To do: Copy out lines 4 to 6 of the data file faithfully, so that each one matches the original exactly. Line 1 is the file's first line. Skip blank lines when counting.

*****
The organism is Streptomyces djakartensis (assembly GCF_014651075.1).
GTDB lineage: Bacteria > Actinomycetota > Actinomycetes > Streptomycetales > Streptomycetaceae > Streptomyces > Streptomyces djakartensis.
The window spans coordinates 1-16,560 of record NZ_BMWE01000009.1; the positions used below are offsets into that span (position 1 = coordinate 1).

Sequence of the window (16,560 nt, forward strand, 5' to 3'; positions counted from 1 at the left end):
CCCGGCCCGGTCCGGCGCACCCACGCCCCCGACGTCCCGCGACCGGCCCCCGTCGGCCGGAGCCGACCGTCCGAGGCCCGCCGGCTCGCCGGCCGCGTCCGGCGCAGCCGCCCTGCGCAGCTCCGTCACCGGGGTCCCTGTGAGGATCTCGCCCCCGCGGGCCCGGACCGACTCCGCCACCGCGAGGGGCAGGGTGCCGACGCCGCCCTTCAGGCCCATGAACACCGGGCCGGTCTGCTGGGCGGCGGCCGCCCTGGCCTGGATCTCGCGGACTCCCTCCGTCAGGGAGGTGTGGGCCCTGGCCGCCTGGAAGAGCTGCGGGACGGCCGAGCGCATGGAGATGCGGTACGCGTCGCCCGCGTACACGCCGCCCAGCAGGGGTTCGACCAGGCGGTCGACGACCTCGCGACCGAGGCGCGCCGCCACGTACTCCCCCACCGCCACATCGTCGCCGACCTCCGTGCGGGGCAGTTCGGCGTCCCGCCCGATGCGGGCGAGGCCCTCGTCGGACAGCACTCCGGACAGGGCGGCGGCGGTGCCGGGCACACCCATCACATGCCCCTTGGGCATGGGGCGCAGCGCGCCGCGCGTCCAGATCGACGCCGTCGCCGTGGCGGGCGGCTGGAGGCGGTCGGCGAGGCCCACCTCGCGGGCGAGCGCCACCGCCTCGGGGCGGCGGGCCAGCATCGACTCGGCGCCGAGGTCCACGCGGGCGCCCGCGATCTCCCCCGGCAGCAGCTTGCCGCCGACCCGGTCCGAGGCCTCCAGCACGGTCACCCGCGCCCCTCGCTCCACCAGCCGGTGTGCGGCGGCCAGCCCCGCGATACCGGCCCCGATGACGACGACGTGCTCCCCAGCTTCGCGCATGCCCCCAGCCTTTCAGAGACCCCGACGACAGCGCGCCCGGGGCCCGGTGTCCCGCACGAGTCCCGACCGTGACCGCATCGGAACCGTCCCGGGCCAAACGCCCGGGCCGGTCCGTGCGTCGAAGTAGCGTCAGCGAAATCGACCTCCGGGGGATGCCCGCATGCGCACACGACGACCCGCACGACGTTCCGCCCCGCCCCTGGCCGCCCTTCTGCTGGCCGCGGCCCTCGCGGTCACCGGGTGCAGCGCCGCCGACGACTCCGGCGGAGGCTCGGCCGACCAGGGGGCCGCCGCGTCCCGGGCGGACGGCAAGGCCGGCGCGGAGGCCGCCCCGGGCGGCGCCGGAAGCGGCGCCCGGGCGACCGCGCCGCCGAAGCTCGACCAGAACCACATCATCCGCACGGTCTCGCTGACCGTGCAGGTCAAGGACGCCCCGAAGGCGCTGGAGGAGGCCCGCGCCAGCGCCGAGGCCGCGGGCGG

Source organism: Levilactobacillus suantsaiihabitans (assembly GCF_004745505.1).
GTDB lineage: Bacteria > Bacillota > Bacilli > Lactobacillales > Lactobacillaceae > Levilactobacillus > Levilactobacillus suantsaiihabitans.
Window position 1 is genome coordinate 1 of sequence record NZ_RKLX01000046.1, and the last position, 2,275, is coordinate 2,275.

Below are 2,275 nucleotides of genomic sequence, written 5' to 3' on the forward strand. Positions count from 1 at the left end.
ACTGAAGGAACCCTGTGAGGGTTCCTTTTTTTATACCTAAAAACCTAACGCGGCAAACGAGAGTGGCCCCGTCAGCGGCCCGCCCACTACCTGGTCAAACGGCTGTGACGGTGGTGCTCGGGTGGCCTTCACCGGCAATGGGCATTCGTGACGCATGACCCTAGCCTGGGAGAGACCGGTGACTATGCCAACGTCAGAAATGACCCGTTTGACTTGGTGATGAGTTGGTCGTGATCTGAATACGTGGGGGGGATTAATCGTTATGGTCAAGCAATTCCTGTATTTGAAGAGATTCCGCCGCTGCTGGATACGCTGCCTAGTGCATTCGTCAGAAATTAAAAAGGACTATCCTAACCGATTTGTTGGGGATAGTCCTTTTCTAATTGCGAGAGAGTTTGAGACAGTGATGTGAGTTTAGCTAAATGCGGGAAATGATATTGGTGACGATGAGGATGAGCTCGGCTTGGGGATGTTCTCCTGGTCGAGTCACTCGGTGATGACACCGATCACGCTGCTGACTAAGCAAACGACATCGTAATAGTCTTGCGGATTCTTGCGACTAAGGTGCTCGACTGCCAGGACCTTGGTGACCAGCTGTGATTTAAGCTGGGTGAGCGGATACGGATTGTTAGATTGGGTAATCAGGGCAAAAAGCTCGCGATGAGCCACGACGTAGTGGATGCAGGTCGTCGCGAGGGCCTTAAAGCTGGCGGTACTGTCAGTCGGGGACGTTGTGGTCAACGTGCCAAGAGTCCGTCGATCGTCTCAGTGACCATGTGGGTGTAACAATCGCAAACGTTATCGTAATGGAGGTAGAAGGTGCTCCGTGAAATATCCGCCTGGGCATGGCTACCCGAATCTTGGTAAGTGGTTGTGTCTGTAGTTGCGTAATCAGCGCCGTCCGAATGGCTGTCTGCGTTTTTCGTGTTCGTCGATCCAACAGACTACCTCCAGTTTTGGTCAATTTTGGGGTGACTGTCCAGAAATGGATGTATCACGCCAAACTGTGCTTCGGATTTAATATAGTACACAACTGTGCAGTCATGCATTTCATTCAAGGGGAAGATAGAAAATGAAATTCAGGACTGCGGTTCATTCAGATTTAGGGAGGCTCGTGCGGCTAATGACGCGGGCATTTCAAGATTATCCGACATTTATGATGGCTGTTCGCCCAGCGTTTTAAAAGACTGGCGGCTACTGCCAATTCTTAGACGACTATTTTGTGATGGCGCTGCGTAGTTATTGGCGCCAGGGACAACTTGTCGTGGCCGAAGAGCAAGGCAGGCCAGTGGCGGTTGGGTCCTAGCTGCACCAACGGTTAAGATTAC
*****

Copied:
Sequence of the window (16,560 nt, forward strand, 5' to 3'; positions counted from 1 at the left end):
CCCGGCCCGGTCCGGCGCACCCACGCCCCCGACGTCCCGCGACCGGCCCCCGTCGGCCGGAGCCGACCGTCCGAGGCCCGCCGGCTCGCCGGCCGCGTCCGGCGCAGCCGCCCTGCGCAGCTCCGTCACCGGGGTCCCTGTGAGGATCTCGCCCCCGCGGGCCCGGACCGACTCCGCCACCGCGAGGGGCAGGGTGCCGACGCCGCCCTTCAGGCCCATGAACACCGGGCCGGTCTGCTGGGCGGCGGCCGCCCTGGCCTGGATCTCGCGGACTCCCTCCGTCAGGGAGGTGTGGGCCCTGGCCGCCTGGAAGAGCTGCGGGACGGCCGAGCGCATGGAGATGCGGTACGCGTCGCCCGCGTACACGCCGCCCAGCAGGGGTTCGACCAGGCGGTCGACGACCTCGCGACCGAGGCGCGCCGCCACGTACTCCCCCACCGCCACATCGTCGCCGACCTCCGTGCGGGGCAGTTCGGCGTCCCGCCCGATGCGGGCGAGGCCCTCGTCGGACAGCACTCCGGACAGGGCGGCGGCGGTGCCGGGCACACCCATCACATGCCCCTTGGGCATGGGGCGCAGCGCGCCGCGCGTCCAGATCGACGCCGTCGCCGTGGCGGGCGGCTGGAGGCGGTCGGCGAGGCCCACCTCGCGGGCGAGCGCCACCGCCTCGGGGCGGCGGGCCAGCATCGACTCGGCGCCGAGGTCCACGCGGGCGCCCGCGATCTCCCCCGGCAGCAGCTTGCCGCCGACCCGGTCCGAGGCCTCCAGCACGGTCACCCGCGCCCCTCGCTCCACCAGCCGGTGTGCGGCGGCCAGCCCCGCGATACCGGCCCCGATGACGACGACGTGCTCCCCAGCTTCGCGCATGCCCCCAGCCTTTCAGAGACCCCGACGACAGCGCGCCCGGGGCCCGGTGTCCCGCACGAGTCCCGACCGTGACCGCATCGGAACCGTCCCGGGCCAAACGCCCGGGCCGGTCCGTGCGTCGAAGTAGCGTCAGCGAAATCGACCTCCGGGGGATGCCCGCATGCGCACACGACGACCCGCACGACGTTCCGCCCCGCCCCTGGCCGCCCTTCTGCTGGCCGCGGCCCTCGCGGTCACCGGGTGCAGCGCCGCCGACGACTCCGGCGGAGGCTCGGCCGACCAGGGGGCCGCCGCGTCCCGGGCGGACGGCAAGGCCGGCGCGGAGGCCGCCCCGGGCGGCGCCGGAAGCGGCGCCCGGGCGACCGCGCCGCCGAAGCTCGACCAGAACCACATCATCCGCACGGTCTCGCTGACCGTGCAGGTCAAGGACGCCCCGAAGGCGCTGGAGGAGGCCCGCGCCAGCGCCGAGGCCGCGGGCGG

Source organism: Levilactobacillus suantsaiihabitans (assembly GCF_004745505.1).